Surgical Treatment of Prostate Cancer [chapter]

Mark R. Feneley, Roger S. Kirby
Urological Cancers in Clinical Practice  
Surgery for prostate cancer has evolved, with the main purpose of curing one of the most common male malignancies at an early stage in its natural history, and preventing the morbidity otherwise associated with unchecked disease progression to more advanced, incurable stages. The operation by which this may be achieved, radical prostatectomy, advanced considerably during the 20th century through developments in anatomical knowledge and surgical experience. It is now a routine surgical procedure
more » ... in urological oncology carried out through a range of surgical approaches, each with its own advantages and disadvantages. The first radical prostatectomy operations were done through a perineal approach, adapted from contemporaneous techniques for stone surgery. Theodore Bilroth is credited with the first radical prostatectomy, carried out in 1866; however, the use of this operation was slow to develop owing to its considerable morbidity and mortality. In 1905, Hugh Hampton Young [1] at the Johns Hopkins Hospital, Baltimore, Maryland, described the surgical technique for radical perineal prostatectomy and his results. This was the only definitive treatment available for prostate cancer at that time, preceding Huggins' important work on hormone sensitivity of this disease by 40 years. His technique and its description enabled surgeons to carry out prostatectomy for cure of prostate cancer with substantially lower mortality than previously possible (17%), and a 5-year cure rate of 62% [2]. Incontinence, stricture, fistula, and erectile impotence were nevertheless common and bothersome complications.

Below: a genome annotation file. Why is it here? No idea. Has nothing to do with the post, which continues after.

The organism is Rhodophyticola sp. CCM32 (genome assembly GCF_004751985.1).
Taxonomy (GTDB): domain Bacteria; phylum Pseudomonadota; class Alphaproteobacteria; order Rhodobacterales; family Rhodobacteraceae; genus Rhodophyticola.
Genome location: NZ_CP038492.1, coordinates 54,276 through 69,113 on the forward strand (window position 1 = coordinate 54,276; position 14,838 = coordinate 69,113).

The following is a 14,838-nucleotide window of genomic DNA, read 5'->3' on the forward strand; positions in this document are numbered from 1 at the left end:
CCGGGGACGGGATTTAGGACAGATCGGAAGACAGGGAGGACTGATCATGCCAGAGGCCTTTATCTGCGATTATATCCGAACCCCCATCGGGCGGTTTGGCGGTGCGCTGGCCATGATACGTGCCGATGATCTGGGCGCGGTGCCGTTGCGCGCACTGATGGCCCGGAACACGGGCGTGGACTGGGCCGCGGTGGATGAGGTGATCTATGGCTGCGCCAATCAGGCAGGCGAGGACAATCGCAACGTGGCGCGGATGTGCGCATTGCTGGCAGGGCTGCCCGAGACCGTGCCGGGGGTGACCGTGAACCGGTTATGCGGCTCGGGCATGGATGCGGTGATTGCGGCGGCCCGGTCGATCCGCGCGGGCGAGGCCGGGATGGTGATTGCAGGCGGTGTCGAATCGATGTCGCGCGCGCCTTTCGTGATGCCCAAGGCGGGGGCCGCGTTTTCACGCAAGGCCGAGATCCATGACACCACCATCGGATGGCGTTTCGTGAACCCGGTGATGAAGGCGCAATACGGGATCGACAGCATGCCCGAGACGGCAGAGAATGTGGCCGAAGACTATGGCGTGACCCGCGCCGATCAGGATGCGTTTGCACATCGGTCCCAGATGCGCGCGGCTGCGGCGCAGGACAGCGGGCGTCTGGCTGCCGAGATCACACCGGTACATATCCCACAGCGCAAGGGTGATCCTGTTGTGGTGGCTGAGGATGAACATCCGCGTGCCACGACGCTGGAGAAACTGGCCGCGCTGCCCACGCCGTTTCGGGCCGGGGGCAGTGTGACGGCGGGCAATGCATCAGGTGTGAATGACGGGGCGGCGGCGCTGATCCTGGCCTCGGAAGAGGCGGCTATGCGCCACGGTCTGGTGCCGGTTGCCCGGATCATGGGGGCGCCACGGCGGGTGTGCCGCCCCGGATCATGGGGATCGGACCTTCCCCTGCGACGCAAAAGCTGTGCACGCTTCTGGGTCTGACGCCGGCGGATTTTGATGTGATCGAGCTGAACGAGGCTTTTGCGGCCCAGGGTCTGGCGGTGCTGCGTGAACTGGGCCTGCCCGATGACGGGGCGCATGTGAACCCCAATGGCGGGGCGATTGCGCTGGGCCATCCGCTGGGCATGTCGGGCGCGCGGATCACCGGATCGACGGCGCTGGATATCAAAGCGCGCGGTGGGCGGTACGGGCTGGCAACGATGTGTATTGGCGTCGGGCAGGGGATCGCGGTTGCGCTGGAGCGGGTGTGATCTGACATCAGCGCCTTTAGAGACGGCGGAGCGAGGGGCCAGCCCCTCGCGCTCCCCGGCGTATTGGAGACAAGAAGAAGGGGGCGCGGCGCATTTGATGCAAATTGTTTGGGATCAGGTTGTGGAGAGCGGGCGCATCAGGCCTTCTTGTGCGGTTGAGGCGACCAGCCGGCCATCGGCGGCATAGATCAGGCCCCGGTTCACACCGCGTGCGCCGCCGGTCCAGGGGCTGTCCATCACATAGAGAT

doi:10.1007/978-1-84628-507-3_2 fatcat:mc6ccvkejfae7lirul7sb2aqzy